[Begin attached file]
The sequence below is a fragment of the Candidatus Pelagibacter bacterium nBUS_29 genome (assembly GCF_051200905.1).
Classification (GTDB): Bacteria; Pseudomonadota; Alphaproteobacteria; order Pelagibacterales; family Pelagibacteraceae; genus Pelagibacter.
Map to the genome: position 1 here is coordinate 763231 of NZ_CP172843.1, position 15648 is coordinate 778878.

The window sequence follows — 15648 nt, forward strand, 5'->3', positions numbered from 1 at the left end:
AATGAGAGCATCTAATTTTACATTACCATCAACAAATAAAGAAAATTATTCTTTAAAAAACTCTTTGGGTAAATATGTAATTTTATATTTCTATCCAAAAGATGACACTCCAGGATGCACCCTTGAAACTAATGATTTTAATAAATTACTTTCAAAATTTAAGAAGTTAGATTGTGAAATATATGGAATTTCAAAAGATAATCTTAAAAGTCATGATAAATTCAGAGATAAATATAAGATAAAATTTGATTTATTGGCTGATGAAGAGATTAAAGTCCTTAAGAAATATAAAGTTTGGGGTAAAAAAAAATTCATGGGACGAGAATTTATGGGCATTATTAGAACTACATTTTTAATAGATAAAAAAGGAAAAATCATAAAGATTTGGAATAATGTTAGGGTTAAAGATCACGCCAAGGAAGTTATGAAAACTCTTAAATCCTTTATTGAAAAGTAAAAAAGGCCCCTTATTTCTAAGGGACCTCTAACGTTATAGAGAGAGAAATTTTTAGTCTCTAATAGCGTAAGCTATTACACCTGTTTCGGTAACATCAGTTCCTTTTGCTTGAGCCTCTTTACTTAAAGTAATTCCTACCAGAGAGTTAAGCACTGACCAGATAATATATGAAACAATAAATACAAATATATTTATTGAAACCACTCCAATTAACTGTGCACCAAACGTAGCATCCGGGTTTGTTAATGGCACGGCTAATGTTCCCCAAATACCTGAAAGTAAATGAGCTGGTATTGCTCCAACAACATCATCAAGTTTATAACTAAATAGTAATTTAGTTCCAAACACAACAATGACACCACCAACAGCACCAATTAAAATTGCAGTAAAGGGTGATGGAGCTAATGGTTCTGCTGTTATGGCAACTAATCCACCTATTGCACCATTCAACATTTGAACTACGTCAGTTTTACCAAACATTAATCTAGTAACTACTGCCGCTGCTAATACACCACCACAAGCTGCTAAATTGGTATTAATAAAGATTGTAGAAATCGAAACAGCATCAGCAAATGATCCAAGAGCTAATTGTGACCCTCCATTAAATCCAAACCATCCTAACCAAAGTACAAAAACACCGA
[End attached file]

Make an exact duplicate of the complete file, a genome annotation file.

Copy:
The sequence below is a fragment of the Candidatus Pelagibacter bacterium nBUS_29 genome (assembly GCF_051200905.1).
Classification (GTDB): Bacteria; Pseudomonadota; Alphaproteobacteria; order Pelagibacterales; family Pelagibacteraceae; genus Pelagibacter.
Map to the genome: position 1 here is coordinate 763231 of NZ_CP172843.1, position 15648 is coordinate 778878.

The window sequence follows — 15648 nt, forward strand, 5'->3', positions numbered from 1 at the left end:
AATGAGAGCATCTAATTTTACATTACCATCAACAAATAAAGAAAATTATTCTTTAAAAAACTCTTTGGGTAAATATGTAATTTTATATTTCTATCCAAAAGATGACACTCCAGGATGCACCCTTGAAACTAATGATTTTAATAAATTACTTTCAAAATTTAAGAAGTTAGATTGTGAAATATATGGAATTTCAAAAGATAATCTTAAAAGTCATGATAAATTCAGAGATAAATATAAGATAAAATTTGATTTATTGGCTGATGAAGAGATTAAAGTCCTTAAGAAATATAAAGTTTGGGGTAAAAAAAAATTCATGGGACGAGAATTTATGGGCATTATTAGAACTACATTTTTAATAGATAAAAAAGGAAAAATCATAAAGATTTGGAATAATGTTAGGGTTAAAGATCACGCCAAGGAAGTTATGAAAACTCTTAAATCCTTTATTGAAAAGTAAAAAAGGCCCCTTATTTCTAAGGGACCTCTAACGTTATAGAGAGAGAAATTTTTAGTCTCTAATAGCGTAAGCTATTACACCTGTTTCGGTAACATCAGTTCCTTTTGCTTGAGCCTCTTTACTTAAAGTAATTCCTACCAGAGAGTTAAGCACTGACCAGATAATATATGAAACAATAAATACAAATATATTTATTGAAACCACTCCAATTAACTGTGCACCAAACGTAGCATCCGGGTTTGTTAATGGCACGGCTAATGTTCCCCAAATACCTGAAAGTAAATGAGCTGGTATTGCTCCAACAACATCATCAAGTTTATAACTAAATAGTAATTTAGTTCCAAACACAACAATGACACCACCAACAGCACCAATTAAAATTGCAGTAAAGGGTGATGGAGCTAATGGTTCTGCTGTTATGGCAACTAATCCACCTATTGCACCATTCAACATTTGAACTACGTCAGTTTTACCAAACATTAATCTAGTAACTACTGCCGCTGCTAATACACCACCACAAGCTGCTAAATTGGTATTAATAAAGATTGTAGAAATCGAAACAGCATCAGCAAATGATCCAAGAGCTAATTGTGACCCTCCATTAAATCCAAACCATCCTAACCAAAGTACAAAAACACCGA